By: Bariton Lezabbey
It’s no more a piece of breaking news how the pandemic has disrupted the world’s economy, by increasing the rate of unemployment due to job loss, and deepening poverty and hunger in countries; with the worse hit on under-developed and developing economies. The coronavirus disease (COVID-19) pandemic has infected more than 63.8 million people across the world and has a global mortality rate of over 1.45 million according to the World Health Organization (WHO). To curb the spread and prevent community transmission of the virus in Nigeria, the Nigeria Centre for Disease Control (NCDC) declared safety measures for all citizens to observe, which include, maintaining social and physical distancing, and wearing protective gears among others. To further implement these guidelines, a sit-at-home order was sanctioned by both the Federal and various State Governments in the country.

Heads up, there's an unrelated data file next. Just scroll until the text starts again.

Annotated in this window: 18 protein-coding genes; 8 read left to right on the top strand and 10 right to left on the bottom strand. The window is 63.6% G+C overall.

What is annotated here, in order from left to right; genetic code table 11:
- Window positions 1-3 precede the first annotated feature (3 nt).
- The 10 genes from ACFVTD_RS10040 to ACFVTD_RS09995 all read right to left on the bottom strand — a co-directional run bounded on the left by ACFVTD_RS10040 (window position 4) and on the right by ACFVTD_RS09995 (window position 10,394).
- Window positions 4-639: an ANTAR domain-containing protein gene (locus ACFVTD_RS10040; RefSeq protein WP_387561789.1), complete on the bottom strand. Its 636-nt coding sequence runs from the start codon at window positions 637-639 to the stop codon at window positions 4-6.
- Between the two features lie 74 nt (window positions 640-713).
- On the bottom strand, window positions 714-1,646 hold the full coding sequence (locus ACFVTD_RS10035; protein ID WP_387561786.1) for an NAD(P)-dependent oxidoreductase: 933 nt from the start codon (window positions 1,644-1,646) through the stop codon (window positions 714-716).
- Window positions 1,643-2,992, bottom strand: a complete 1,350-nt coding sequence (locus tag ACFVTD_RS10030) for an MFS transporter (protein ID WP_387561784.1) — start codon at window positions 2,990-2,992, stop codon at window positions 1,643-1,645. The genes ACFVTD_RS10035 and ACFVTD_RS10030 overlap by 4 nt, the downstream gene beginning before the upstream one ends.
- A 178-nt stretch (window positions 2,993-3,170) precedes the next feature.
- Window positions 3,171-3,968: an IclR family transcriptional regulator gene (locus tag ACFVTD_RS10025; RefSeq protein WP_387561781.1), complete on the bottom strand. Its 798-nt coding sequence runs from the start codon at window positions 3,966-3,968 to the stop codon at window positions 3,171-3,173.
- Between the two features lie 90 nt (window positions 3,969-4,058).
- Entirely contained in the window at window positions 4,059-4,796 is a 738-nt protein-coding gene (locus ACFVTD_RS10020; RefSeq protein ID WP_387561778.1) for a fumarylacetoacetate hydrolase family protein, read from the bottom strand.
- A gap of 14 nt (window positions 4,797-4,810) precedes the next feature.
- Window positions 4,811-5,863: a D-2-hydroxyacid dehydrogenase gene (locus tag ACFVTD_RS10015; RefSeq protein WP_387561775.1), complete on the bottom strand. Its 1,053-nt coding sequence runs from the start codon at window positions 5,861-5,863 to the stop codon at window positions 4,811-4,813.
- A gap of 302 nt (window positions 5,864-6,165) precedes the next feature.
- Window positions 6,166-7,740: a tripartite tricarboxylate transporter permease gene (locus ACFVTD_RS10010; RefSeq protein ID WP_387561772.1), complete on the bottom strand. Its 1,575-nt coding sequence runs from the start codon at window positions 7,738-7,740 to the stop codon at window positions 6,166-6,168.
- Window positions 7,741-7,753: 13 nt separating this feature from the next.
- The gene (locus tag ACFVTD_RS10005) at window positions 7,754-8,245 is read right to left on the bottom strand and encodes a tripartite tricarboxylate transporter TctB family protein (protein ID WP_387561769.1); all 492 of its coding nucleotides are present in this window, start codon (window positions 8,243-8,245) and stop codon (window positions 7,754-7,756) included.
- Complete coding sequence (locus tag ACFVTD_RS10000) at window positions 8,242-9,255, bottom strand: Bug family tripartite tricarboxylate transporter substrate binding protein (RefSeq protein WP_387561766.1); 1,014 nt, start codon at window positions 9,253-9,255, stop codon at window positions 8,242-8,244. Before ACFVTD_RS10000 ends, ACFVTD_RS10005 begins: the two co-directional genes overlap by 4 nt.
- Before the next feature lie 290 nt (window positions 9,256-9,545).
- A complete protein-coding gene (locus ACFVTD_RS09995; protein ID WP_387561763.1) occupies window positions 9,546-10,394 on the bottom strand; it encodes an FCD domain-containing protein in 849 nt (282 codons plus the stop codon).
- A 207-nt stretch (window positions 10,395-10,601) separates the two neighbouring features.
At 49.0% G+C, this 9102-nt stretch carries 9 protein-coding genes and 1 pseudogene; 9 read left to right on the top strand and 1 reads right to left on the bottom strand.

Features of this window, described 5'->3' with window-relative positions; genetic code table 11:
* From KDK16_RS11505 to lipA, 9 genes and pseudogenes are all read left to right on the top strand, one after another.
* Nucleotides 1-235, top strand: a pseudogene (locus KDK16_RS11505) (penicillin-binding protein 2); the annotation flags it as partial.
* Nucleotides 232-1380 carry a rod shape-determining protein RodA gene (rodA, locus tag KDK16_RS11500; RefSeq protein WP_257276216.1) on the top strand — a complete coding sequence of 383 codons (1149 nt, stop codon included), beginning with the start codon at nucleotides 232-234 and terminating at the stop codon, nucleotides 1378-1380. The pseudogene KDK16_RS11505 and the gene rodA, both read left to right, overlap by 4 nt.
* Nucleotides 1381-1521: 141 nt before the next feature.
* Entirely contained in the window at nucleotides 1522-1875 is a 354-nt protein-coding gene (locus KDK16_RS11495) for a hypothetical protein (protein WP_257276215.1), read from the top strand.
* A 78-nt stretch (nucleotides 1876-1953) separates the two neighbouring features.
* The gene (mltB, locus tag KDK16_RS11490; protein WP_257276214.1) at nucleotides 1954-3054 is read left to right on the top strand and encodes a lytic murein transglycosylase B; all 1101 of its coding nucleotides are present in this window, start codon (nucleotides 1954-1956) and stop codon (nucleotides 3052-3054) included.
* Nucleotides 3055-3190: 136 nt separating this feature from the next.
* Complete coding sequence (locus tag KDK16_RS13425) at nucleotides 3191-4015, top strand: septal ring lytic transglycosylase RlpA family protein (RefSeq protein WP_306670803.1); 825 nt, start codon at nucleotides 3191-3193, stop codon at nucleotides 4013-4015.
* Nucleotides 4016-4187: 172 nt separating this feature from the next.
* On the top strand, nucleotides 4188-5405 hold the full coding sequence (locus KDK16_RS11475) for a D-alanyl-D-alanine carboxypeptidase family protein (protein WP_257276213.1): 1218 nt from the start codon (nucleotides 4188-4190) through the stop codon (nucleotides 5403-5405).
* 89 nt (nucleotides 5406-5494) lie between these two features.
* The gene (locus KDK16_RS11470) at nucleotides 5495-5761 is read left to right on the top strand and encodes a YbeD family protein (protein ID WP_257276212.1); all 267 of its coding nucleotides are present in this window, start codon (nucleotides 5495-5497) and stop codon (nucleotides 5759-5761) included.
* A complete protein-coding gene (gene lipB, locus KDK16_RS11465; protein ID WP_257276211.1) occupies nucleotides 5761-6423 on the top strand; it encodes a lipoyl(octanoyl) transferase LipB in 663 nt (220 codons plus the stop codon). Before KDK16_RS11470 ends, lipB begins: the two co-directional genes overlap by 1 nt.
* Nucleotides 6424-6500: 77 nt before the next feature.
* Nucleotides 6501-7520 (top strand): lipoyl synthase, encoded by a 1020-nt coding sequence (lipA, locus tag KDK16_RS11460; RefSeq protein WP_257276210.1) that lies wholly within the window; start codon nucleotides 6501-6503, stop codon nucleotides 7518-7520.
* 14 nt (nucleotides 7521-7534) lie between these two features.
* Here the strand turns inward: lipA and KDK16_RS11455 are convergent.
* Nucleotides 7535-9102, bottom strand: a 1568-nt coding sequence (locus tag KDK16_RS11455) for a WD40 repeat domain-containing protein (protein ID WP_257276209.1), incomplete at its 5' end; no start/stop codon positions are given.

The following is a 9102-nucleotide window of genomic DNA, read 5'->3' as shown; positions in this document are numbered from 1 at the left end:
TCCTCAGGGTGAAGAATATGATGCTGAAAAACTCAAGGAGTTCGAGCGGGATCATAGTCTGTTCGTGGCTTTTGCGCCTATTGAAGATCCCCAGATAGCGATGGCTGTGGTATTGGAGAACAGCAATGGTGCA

In compliance to the NCDC guidelines, the Bodo Mediation Initiative (BMI) temporarily suspended the Bodo cleanup project on Saturday 28, March 2020 after a unanimous agreement by key stakeholders on the project. Prior to the suspension, the project was in its fifth month of active remediation activities, since it officially started on Monday 11, November 2019. About 11 percent of the approximately 1000 hectares of work area has been completed, only awaiting soil chemistry verification which is the final stage of closing out a grid (a work area of about 200 by 200 meters expanse). But for the emergency shutdown, this percentage of the completed work area would have ordinarily increased or near double given the improved remediation technology deployed by the four major oil spill companies.